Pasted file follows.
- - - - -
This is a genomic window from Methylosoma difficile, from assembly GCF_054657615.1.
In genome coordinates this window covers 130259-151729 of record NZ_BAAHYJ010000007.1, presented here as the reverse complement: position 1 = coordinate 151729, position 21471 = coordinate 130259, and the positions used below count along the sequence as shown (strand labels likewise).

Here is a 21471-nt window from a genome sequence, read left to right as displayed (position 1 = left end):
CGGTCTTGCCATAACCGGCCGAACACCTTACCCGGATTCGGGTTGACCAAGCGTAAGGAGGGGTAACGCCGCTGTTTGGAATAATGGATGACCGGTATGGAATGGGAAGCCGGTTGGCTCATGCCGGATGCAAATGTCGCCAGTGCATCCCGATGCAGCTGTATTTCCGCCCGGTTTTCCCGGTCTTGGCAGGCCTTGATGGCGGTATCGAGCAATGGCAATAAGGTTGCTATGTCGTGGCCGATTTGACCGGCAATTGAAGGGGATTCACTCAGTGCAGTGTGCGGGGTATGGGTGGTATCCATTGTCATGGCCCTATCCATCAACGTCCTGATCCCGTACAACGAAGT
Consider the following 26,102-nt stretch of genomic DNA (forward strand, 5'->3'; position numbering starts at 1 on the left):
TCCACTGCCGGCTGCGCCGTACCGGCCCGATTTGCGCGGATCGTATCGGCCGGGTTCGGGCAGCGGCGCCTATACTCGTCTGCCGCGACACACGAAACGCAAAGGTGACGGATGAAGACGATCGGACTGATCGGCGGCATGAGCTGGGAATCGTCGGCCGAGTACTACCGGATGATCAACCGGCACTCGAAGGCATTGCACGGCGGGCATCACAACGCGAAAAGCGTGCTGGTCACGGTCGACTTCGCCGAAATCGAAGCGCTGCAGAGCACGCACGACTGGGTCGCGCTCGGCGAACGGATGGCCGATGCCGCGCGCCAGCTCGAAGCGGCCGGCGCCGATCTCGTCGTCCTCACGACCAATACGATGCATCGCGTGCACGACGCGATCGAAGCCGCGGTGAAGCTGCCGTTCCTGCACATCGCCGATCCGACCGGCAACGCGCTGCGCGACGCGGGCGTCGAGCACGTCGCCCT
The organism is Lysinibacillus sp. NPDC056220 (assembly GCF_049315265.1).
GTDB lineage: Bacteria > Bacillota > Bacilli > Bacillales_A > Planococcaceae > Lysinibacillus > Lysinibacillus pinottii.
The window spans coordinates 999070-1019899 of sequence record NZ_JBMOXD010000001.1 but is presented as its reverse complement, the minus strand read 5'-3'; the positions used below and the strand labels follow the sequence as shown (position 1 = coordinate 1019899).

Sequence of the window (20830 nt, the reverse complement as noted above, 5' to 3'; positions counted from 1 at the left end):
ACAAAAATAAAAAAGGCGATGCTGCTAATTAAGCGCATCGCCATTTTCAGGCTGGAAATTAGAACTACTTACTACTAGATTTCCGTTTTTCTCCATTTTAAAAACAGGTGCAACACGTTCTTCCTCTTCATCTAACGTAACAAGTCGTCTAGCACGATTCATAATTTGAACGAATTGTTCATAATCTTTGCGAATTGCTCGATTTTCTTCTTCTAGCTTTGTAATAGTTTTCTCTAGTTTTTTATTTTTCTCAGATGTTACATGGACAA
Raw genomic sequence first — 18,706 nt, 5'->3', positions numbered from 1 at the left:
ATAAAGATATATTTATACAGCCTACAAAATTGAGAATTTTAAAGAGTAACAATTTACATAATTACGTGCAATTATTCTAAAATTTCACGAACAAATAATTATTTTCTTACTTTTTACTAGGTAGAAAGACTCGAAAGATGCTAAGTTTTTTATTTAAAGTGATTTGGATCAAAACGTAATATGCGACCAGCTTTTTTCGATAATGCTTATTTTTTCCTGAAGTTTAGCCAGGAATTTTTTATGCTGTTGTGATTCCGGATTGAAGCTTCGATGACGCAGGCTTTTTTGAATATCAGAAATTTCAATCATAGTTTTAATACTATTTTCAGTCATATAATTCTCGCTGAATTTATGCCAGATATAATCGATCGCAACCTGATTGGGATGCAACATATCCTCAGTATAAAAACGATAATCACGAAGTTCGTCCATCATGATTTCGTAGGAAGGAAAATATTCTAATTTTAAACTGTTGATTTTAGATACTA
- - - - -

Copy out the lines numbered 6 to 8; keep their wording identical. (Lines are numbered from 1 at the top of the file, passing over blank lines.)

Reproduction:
TCCACTGCCGGCTGCGCCGTACCGGCCCGATTTGCGCGGATCGTATCGGCCGGGTTCGGGCAGCGGCGCCTATACTCGTCTGCCGCGACACACGAAACGCAAAGGTGACGGATGAAGACGATCGGACTGATCGGCGGCATGAGCTGGGAATCGTCGGCCGAGTACTACCGGATGATCAACCGGCACTCGAAGGCATTGCACGGCGGGCATCACAACGCGAAAAGCGTGCTGGTCACGGTCGACTTCGCCGAAATCGAAGCGCTGCAGAGCACGCACGACTGGGTCGCGCTCGGCGAACGGATGGCCGATGCCGCGCGCCAGCTCGAAGCGGCCGGCGCCGATCTCGTCGTCCTCACGACCAATACGATGCATCGCGTGCACGACGCGATCGAAGCCGCGGTGAAGCTGCCGTTCCTGCACATCGCCGATCCGACCGGCAACGCGCTGCGCGACGCGGGCGTCGAGCACGTCGCCCT
The organism is Lysinibacillus sp. NPDC056220 (assembly GCF_049315265.1).
GTDB lineage: Bacteria > Bacillota > Bacilli > Bacillales_A > Planococcaceae > Lysinibacillus > Lysinibacillus pinottii.